“I freed a thousand slaves I could have freed a thousand more if only they knew they were slaves.”

- Harriet Tubman

Harriet Tubman came to Beaufort, SC During the Civil War 

Harriet Tubman

On November 7, 1861 a Federal fleet commanded by Commodore Samuel Francis DuPont, with a force of 12,000 men under General Thomas W. Sherman, attacked and easily took Forts Walker and Beauregard located on opposite sides of the Beaufort River at the entrance to the Port Royal harbor. The town of Beaufort and the Sea Islands were evacuated by the majority of the white inhabitants who abandoned town houses and plantations, leaving behind most of their slaves.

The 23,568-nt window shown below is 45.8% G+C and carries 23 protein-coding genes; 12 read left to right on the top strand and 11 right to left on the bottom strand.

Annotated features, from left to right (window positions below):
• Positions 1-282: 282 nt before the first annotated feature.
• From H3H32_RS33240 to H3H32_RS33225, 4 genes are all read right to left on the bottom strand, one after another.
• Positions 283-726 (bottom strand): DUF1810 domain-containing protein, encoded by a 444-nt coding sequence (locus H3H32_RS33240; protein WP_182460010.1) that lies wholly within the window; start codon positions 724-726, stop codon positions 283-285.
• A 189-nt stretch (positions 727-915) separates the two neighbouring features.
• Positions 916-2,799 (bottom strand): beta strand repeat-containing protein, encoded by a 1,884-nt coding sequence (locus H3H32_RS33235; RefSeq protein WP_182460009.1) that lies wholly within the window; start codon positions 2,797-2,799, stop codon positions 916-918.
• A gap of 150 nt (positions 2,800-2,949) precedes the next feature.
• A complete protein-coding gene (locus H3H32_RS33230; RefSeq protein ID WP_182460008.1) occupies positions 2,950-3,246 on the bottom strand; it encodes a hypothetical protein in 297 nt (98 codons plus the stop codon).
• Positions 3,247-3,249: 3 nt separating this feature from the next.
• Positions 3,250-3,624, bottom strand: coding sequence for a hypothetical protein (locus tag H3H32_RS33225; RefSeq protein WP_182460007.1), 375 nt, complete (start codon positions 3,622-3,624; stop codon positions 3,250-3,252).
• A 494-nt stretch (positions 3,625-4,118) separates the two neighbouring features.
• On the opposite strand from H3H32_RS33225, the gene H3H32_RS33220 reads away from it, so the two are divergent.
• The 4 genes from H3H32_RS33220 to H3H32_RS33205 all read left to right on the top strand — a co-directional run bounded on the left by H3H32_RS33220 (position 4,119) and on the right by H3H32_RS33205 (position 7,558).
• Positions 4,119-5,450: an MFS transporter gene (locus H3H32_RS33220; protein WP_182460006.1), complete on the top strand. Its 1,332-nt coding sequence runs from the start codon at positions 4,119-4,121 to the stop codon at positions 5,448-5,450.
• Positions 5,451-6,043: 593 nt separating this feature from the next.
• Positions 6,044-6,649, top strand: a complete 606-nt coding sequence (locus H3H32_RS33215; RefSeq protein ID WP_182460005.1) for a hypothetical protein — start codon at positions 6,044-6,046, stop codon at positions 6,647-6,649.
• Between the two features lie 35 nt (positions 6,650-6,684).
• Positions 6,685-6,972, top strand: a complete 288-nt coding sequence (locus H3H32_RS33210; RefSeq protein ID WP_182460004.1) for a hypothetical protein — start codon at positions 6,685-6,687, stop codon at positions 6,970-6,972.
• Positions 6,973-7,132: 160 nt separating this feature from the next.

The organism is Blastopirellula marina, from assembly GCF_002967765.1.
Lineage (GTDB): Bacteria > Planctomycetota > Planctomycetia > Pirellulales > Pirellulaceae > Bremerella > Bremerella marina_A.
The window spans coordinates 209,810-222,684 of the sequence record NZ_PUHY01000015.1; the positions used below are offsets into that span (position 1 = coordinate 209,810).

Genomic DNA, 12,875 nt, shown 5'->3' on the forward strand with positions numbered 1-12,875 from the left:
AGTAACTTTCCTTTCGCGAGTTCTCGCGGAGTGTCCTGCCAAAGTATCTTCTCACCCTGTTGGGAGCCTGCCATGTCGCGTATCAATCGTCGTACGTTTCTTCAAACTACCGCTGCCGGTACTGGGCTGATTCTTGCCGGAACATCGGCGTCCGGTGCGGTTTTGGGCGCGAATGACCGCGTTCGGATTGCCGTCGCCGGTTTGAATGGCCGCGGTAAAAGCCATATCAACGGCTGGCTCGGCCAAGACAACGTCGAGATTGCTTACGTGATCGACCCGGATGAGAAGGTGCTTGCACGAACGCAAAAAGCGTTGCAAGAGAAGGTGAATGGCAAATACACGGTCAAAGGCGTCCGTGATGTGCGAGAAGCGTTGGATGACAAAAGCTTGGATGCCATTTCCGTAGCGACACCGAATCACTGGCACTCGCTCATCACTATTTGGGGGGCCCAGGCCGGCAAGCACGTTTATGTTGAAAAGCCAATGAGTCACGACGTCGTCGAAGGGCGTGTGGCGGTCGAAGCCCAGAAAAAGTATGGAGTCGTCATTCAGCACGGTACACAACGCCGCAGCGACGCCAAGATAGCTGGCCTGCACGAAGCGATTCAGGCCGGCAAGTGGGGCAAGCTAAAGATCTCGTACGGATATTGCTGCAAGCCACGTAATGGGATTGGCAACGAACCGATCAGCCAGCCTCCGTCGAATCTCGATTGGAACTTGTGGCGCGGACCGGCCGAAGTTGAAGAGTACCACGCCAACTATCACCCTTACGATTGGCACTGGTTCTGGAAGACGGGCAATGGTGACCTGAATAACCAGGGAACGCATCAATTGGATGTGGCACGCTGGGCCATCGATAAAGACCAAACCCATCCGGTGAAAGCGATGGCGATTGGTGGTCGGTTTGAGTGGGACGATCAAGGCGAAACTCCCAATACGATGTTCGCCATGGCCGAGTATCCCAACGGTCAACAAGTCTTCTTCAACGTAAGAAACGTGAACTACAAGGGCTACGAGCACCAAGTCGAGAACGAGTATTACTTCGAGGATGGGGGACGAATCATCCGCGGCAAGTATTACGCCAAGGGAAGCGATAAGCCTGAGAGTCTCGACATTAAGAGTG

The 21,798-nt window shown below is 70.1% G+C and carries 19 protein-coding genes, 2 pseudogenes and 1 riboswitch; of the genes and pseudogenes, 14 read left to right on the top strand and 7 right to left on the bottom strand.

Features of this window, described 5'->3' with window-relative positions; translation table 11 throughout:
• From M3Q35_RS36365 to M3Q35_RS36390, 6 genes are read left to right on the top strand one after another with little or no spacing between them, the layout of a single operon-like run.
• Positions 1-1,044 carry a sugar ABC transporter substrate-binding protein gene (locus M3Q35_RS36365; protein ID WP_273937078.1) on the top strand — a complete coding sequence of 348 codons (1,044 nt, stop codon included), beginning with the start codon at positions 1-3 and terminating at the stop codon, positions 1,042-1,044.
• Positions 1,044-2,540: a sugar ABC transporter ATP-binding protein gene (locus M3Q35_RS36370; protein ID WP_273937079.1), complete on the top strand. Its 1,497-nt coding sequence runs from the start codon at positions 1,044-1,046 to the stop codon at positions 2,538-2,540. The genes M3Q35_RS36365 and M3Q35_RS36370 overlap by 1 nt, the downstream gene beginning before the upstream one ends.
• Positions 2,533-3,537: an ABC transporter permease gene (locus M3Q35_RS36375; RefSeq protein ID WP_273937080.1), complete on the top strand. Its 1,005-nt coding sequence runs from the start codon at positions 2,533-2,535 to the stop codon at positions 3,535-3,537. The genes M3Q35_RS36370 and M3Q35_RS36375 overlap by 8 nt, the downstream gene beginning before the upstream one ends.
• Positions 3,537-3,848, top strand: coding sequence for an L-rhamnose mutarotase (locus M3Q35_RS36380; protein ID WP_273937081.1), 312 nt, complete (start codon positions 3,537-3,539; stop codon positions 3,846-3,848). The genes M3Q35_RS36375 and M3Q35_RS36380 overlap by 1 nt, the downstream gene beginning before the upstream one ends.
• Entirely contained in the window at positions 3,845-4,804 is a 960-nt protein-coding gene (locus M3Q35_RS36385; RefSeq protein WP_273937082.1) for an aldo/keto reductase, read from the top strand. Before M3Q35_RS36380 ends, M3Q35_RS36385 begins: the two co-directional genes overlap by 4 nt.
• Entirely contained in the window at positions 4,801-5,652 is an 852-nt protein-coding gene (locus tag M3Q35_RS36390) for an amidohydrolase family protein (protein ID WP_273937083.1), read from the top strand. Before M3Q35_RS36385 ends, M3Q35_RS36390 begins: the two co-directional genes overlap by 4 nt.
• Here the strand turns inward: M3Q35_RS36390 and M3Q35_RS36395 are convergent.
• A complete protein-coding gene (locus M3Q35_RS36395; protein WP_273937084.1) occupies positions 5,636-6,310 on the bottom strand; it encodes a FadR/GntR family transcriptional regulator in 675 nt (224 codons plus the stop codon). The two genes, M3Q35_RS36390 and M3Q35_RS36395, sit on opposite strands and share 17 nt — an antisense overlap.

In the spring of 1862, Harriet Tubman decided to go to the South Carolina Sea Islands to help alleviate the suffering of a people abruptly freed and in need of the basic necessities of life.

In Beaufort Harriet Tubman served the Union army in many capacities. She served as a scout, spy, and nurse and assisted in the recruitment of black soldiers.

Tubman also ran an “eating house” in Beaufort. She established a “wash house” where she taught newly freed women to do washing, sewing, and baking for the Union soldiers to become self-sufficient.

One of our nation's greatest heroes, Harriet Tubman led slaves north to freedom via secret paths and waterways, but her skills also made her a valuable military asset to the Union Army. From: CIVIL WAR 360: Fight for Freedom